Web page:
Although there are plenty of great apps already built into OS X, I use a lot of third-party apps on my Mac to give it more functionality tailored to my needs, as I’m sure many other Mac users do too. In this piece, I’ll be sharing what my five favorite third-party apps to use on my Mac on a daily basis are, and I’ll also share why I love using them.
Please note that some of these apps are available on the Mac App Store, but others are only available online from their websites. Also, there are stark price ranges among them. These are the apps I use every day, so I didn’t keep out the ones that may be costly just because of that reason alone.
Five third-party apps I use on my Mac every day
It wouldn’t be a party without MacID. This is frankly one of my favorite apps to use on my Mac because it makes unlocking it so much faster. My Mac is always falling asleep on me or auto-locking after a screensaver, and always having to type in my extensively long password to get back in was always such a pain in the you-kn0w-what.
I use MacID every single day because it makes unlocking my Mac so much faster. Using both Touch ID and Tap to Unlock, I’m able to unlock my Mac in less time than it takes to type my password, and that’s if I even type it right the first time…
Using MacID requires both the free OS X app be installed on your Mac and the $3.99 iOS app be installed on your iPhone or iPad, but nevertheless, it’s a great tool and because it uses Bluetooth low energy, it hardly uses any power at all.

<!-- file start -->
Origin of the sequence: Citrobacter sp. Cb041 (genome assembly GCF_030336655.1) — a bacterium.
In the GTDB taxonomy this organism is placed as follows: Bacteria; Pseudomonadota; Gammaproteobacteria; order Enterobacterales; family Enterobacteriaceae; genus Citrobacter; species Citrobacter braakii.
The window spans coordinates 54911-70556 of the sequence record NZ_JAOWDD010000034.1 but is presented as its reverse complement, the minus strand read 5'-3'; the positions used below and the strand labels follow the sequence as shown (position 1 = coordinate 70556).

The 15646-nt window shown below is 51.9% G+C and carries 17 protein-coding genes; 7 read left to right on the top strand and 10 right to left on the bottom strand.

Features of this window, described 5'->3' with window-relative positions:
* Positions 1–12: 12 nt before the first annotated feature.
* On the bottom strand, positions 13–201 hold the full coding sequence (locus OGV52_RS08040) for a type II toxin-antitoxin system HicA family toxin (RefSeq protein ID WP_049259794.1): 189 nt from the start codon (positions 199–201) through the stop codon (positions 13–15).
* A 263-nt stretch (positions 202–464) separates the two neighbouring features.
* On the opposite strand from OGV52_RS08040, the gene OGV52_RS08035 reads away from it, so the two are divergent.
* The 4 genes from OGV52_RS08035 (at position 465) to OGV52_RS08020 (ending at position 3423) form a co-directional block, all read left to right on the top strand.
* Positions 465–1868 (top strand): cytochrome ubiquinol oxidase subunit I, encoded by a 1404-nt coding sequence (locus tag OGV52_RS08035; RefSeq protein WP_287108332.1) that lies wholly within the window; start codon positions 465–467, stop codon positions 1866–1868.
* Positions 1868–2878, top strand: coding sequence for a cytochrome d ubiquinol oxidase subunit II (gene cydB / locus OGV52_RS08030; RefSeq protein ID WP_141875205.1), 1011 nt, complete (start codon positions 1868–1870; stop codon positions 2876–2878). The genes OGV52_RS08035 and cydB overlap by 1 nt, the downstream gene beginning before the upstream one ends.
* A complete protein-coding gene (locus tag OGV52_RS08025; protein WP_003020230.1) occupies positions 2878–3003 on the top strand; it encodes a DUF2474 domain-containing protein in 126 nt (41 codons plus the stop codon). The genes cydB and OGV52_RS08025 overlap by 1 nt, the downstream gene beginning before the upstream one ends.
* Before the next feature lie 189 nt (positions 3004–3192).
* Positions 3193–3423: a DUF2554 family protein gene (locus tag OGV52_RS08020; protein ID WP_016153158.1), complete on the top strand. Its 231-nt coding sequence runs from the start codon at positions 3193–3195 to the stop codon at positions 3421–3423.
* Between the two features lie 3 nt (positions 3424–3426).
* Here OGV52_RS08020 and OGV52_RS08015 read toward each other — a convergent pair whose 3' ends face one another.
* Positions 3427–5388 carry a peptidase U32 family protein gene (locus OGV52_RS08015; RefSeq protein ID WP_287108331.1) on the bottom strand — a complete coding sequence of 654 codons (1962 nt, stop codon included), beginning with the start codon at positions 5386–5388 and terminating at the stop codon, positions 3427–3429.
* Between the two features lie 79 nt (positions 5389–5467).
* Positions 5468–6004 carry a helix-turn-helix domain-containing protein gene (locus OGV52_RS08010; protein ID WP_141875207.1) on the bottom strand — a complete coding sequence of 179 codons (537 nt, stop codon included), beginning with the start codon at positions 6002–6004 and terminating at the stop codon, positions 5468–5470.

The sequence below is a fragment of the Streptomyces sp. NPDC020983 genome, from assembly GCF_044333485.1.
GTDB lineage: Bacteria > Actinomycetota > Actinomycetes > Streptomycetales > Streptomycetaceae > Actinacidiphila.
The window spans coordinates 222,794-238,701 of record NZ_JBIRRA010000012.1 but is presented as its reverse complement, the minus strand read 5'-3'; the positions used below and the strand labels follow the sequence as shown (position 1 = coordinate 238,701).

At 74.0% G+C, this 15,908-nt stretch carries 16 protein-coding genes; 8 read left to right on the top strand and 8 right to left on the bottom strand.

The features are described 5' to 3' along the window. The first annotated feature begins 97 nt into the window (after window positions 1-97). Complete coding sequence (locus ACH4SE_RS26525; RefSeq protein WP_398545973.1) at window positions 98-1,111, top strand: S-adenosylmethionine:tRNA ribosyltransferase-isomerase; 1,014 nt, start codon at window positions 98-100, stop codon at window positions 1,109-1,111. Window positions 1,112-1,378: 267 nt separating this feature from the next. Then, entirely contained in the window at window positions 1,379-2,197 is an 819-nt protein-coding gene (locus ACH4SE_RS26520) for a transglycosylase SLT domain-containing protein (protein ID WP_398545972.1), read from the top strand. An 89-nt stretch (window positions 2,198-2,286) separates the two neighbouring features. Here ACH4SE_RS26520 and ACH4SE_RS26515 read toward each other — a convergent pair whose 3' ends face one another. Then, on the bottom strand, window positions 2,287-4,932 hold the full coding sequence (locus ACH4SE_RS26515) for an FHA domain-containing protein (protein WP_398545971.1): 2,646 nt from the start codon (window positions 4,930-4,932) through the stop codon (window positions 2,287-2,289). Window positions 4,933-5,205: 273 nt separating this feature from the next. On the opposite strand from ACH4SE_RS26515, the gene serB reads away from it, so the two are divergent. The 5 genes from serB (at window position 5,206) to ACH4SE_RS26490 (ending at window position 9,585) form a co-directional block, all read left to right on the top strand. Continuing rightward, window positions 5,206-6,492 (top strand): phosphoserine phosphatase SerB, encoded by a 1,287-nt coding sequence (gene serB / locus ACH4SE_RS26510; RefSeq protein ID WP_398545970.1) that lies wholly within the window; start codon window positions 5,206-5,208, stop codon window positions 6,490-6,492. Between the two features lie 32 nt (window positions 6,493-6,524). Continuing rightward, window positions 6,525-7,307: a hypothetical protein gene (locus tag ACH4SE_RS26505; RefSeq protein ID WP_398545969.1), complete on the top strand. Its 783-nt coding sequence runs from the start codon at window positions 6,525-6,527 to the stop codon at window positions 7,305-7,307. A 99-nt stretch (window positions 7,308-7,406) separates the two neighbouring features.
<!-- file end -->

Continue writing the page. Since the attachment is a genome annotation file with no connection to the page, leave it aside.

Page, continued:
2. Microsoft Word
Microsoft Word seems like a no-brainer for someone like me who writes for blogs, but really, this app has been useful for me all throughout college, as well as throughout my career.
With its powerful word-processing tools, which are frankly state-of-the-art, and dare I say, much more advanced than the features in Apple’s Pages app, I use Microsoft Word on a daily basis to help catch spelling and grammar errors before I publish any of my works.
Granted it’s not a perfect solution to this, and a human editor is still the best solution, it’s a great way for me to quickly check for common errors that may have occurred from typing too quickly or losing my train of thought while typing, and with the busy life I lead, it’s not too rare for that to happen.
Of course, that’s not the only thing I use the app for – of course not! I use it to create documents all the time, such as essays, cover letters, resumes, instructions, and even to write letters to people. All of the formatting options Microsoft Word has to offer are simply unmatched by most of the industry, and I’d say no less for the rest of Microsoft Office as well.
Microsoft Office Home and Student for Mac is available as a $149.00 purchase from Microsoft’s website, and includes Microsoft Word, as well as Microsoft PowerPoint, Microsoft Excel, and Microsoft OneNote. Microsoft’s recurring payment services for Office 365 are also available, but I hate subscription services – I much prefer to pay just one time and keep it forever.